The banking sector has seen a significant increase in financial crimes targeting customers since the onset of the pandemic, with Australians losing millions of dollars.

According to the Customer Owned Banking Association (COBA), scammers are becoming more sophisticated, creating believable scenarios that can be hard to detect.

“This can have devastating consequences for ordinary Australians, eroding hard-earned savings and derailing financial plans.

Not all scams can be stopped before they reach you, so everyone has a role to play in halting cyber-criminals in their tracks,” COBA CEO Michael Lawrence said.

The warning comes as this week’s Scam Awareness Week gets underway, with a message urging people to speak up about being a victim of scams to raise awareness.

It’s been revealed around one third of people who are victims of scams don’t tell anyone, so the true numbers on victims and financial loss are probably much higher.

In 2020, Australians made more than 216,000 reports to Scamwatch, recording losses of around $178 million.

In worsening news, by the end of this September, people had lost even more – recording more than 226,000 reports with reported losses of over $222 million.

This year there has been a wide variety of scams, with scammers continuing to find inventive ways to impersonate government agencies, such as Australian Border Force, Australian Taxation Office and Australian Federal Police.

The emergence of the Flubot malware scam – which hides in text messages about missed calls, voicemails or deliveries – has continued to evolve into different variants throughout the year, as scammers quickly adapt their scams.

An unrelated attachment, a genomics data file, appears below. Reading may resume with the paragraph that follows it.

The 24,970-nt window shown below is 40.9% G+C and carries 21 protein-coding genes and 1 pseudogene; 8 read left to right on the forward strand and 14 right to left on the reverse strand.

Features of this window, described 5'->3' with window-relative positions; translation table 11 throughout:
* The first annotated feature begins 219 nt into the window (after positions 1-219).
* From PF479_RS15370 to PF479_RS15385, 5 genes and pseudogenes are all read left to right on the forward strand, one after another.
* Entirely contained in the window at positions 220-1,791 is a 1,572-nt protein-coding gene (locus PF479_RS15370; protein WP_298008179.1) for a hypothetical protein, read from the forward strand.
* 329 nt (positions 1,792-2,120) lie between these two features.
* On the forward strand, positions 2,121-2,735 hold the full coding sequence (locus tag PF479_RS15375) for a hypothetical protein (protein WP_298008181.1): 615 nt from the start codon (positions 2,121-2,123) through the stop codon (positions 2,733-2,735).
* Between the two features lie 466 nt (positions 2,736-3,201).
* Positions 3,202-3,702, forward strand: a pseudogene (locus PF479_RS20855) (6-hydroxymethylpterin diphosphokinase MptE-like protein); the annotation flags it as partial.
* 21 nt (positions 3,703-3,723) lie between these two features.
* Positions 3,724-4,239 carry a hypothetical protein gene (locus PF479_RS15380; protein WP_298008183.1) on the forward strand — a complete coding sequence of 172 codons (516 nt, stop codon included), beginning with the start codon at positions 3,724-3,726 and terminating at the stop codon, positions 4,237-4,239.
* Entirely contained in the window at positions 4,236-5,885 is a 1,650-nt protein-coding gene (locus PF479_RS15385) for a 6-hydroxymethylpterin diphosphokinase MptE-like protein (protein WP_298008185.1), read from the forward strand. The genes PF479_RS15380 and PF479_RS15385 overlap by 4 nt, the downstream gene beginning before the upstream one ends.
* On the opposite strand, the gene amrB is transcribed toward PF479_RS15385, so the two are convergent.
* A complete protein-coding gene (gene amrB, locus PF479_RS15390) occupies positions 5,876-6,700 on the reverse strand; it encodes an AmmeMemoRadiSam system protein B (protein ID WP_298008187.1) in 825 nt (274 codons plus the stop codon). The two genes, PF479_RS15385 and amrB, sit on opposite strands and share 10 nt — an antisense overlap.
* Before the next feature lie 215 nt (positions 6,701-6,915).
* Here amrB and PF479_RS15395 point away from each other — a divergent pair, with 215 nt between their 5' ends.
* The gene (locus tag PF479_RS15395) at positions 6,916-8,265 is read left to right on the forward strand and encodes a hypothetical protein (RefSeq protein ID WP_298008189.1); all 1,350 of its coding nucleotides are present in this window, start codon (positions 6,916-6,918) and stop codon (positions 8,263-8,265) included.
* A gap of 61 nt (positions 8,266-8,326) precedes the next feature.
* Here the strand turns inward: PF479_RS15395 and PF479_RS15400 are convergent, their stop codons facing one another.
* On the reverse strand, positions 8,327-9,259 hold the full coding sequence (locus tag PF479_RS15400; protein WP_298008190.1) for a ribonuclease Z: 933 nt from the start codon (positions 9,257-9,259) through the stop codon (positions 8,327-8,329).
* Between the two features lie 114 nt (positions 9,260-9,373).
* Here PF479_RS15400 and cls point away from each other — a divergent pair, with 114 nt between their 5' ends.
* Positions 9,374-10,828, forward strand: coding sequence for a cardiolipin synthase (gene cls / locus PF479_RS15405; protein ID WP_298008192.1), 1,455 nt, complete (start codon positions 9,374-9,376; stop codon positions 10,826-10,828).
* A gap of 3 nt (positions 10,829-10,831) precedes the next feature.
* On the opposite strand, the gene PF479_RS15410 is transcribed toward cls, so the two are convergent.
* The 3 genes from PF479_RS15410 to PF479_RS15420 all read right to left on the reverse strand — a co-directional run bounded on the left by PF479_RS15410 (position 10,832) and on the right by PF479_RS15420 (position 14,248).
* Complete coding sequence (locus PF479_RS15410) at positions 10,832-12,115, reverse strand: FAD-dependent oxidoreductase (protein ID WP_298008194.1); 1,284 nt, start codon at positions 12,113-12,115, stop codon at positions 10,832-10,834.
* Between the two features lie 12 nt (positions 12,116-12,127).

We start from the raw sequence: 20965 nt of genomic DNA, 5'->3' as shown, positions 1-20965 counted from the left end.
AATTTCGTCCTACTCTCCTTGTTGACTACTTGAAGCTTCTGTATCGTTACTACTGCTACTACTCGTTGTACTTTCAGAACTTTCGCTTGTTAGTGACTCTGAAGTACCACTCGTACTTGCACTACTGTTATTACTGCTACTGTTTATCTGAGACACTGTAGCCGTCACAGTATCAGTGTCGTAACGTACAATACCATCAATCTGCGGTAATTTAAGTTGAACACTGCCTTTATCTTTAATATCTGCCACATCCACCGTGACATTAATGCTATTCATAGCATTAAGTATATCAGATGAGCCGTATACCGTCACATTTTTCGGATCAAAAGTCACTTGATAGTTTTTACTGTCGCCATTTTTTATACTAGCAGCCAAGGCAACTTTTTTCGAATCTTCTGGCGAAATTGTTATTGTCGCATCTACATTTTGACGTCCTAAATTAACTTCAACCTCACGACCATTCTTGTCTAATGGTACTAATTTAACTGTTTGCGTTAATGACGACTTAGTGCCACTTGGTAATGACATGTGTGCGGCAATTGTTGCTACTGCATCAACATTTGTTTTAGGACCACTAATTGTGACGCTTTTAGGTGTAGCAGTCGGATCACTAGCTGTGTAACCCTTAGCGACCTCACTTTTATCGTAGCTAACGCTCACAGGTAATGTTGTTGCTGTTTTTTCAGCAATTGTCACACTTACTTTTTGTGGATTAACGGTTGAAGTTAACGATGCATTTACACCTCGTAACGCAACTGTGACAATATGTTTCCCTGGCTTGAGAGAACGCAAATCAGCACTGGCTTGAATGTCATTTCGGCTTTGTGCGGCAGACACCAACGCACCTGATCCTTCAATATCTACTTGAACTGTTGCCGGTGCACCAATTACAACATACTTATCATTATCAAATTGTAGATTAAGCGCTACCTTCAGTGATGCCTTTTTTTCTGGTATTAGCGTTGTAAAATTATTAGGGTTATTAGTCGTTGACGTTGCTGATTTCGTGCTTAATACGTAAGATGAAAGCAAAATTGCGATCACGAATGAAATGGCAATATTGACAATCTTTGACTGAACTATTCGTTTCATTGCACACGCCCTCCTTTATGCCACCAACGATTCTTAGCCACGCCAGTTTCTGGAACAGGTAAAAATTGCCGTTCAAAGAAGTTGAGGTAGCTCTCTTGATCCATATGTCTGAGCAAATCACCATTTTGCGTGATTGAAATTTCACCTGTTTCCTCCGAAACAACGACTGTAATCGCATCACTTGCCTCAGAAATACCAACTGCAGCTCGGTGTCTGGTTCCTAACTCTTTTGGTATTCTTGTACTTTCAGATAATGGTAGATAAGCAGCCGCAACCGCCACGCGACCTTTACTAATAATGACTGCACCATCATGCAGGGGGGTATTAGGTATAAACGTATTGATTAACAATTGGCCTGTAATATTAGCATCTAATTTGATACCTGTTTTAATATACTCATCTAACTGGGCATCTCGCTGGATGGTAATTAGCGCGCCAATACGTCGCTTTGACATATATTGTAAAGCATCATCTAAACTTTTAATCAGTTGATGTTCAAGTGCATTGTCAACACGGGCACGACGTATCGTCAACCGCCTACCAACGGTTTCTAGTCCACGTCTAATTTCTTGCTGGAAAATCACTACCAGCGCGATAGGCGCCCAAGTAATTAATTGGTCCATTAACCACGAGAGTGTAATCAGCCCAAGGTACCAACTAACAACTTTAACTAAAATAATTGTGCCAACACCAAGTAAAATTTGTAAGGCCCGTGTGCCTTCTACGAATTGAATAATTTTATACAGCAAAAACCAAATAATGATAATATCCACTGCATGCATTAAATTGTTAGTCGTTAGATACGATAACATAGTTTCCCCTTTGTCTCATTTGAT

Since August 2021, there has been a large number of variants of the Flubot text messages seen in Australia after first emerging overseas, with Scamwatch recording 16,000 reports of this type of fraud by early October.

“Scammers adapt and in a moment of inattention, it is unfortunately all too easy for even the most careful person to click on a message or fall for another type of scam. But your experience can help warn others to be even more careful,” said Australian Competition and Consumer Commission (ACCC) Deputy Chair Delia Rickard.

Business email compromise scams target organisations

Scams that target small businesses, which accounts for a huge proportion of businesses around the country, have also been on the rise.

In June 2021, IDCARE experienced a 34 per cent increase in demand for its frontline case management services, and has created a cyber health check service for businesses that want to evaluate their scam protections.

Businesses should continue to be wary of scammers using the COVID-19 pandemic to target them, often targeting small business owners as they recognise that they are busy and may have limited resources to keep systems safe, the Australian Securities and Investment Commission (ASIC) has warned.

ASIC said businesses are vulnerable to phishing emails that impersonate government departments or trusted businesses, fake invoices issued after business email compromise, and supply scams such as fake payment for COVID-19 vaccines or fake vaccine certificates.

Business email compromise, also known as payment redirection scams, cost $128 million in 2020, the ACCC found in its annual report, and is one of the top three scams that includes investment and romance scams.

For businesses, scams inflict reputational damage, financial loss, and loss of productivity.

The government’s ‘Be COVID Fraud Aware‘ guide explains how to avoid these scams and the Australian Banking Association has a business scams guide with information on e-invoicing and safe payee identification.